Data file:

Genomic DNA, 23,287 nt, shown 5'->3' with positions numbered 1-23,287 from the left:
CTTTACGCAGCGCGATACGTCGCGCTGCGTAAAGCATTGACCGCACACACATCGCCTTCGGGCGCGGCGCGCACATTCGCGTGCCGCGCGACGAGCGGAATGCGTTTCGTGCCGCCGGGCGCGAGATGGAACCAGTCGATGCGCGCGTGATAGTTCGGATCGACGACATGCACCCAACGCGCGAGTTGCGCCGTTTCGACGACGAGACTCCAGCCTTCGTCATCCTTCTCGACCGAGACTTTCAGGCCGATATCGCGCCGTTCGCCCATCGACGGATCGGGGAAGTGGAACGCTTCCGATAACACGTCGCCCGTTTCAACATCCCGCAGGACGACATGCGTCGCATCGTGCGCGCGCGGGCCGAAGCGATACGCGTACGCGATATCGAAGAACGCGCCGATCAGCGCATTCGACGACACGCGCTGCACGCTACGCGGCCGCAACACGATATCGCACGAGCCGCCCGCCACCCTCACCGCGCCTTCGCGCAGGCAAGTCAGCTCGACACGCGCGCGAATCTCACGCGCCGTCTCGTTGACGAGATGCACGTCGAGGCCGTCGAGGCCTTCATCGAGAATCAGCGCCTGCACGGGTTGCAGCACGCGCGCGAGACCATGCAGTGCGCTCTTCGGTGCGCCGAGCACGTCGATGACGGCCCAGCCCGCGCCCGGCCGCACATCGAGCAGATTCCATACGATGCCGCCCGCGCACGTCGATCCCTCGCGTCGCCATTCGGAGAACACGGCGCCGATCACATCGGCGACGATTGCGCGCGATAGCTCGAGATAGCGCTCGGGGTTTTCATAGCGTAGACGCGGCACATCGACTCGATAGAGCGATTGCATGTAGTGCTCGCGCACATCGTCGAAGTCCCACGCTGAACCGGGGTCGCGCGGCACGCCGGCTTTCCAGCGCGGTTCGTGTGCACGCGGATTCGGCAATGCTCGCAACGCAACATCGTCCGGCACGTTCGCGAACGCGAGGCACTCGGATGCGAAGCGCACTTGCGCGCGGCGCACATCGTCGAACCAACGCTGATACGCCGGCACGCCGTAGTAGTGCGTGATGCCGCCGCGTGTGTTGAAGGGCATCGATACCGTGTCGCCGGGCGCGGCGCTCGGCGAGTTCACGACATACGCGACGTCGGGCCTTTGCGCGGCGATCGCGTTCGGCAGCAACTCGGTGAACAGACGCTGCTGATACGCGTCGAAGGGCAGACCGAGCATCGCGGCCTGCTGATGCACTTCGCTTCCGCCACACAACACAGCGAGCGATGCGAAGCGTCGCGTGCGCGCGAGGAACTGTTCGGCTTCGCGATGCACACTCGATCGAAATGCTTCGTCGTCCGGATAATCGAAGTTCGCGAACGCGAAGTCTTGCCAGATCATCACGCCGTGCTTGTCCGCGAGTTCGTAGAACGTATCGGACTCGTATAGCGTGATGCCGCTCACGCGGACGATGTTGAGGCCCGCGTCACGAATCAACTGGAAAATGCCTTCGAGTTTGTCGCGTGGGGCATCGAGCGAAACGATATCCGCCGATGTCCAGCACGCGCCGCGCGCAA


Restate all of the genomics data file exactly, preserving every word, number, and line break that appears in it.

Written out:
Genomic DNA, 23,287 nt, shown 5'->3' with positions numbered 1-23,287 from the left:
CTTTACGCAGCGCGATACGTCGCGCTGCGTAAAGCATTGACCGCACACACATCGCCTTCGGGCGCGGCGCGCACATTCGCGTGCCGCGCGACGAGCGGAATGCGTTTCGTGCCGCCGGGCGCGAGATGGAACCAGTCGATGCGCGCGTGATAGTTCGGATCGACGACATGCACCCAACGCGCGAGTTGCGCCGTTTCGACGACGAGACTCCAGCCTTCGTCATCCTTCTCGACCGAGACTTTCAGGCCGATATCGCGCCGTTCGCCCATCGACGGATCGGGGAAGTGGAACGCTTCCGATAACACGTCGCCCGTTTCAACATCCCGCAGGACGACATGCGTCGCATCGTGCGCGCGCGGGCCGAAGCGATACGCGTACGCGATATCGAAGAACGCGCCGATCAGCGCATTCGACGACACGCGCTGCACGCTACGCGGCCGCAACACGATATCGCACGAGCCGCCCGCCACCCTCACCGCGCCTTCGCGCAGGCAAGTCAGCTCGACACGCGCGCGAATCTCACGCGCCGTCTCGTTGACGAGATGCACGTCGAGGCCGTCGAGGCCTTCATCGAGAATCAGCGCCTGCACGGGTTGCAGCACGCGCGCGAGACCATGCAGTGCGCTCTTCGGTGCGCCGAGCACGTCGATGACGGCCCAGCCCGCGCCCGGCCGCACATCGAGCAGATTCCATACGATGCCGCCCGCGCACGTCGATCCCTCGCGTCGCCATTCGGAGAACACGGCGCCGATCACATCGGCGACGATTGCGCGCGATAGCTCGAGATAGCGCTCGGGGTTTTCATAGCGTAGACGCGGCACATCGACTCGATAGAGCGATTGCATGTAGTGCTCGCGCACATCGTCGAAGTCCCACGCTGAACCGGGGTCGCGCGGCACGCCGGCTTTCCAGCGCGGTTCGTGTGCACGCGGATTCGGCAATGCTCGCAACGCAACATCGTCCGGCACGTTCGCGAACGCGAGGCACTCGGATGCGAAGCGCACTTGCGCGCGGCGCACATCGTCGAACCAACGCTGATACGCCGGCACGCCGTAGTAGTGCGTGATGCCGCCGCGTGTGTTGAAGGGCATCGATACCGTGTCGCCGGGCGCGGCGCTCGGCGAGTTCACGACATACGCGACGTCGGGCCTTTGCGCGGCGATCGCGTTCGGCAGCAACTCGGTGAACAGACGCTGCTGATACGCGTCGAAGGGCAGACCGAGCATCGCGGCCTGCTGATGCACTTCGCTTCCGCCACACAACACAGCGAGCGATGCGAAGCGTCGCGTGCGCGCGAGGAACTGTTCGGCTTCGCGATGCACACTCGATCGAAATGCTTCGTCGTCCGGATAATCGAAGTTCGCGAACGCGAAGTCTTGCCAGATCATCACGCCGTGCTTGTCCGCGAGTTCGTAGAACGTATCGGACTCGTATAGCGTGATGCCGCTCACGCGGACGATGTTGAGGCCCGCGTCACGAATCAACTGGAAAATGCCTTCGAGTTTGTCGCGTGGGGCATCGAGCGAAACGATATCCGCCGATGTCCAGCACGCGCCGCGCGCAA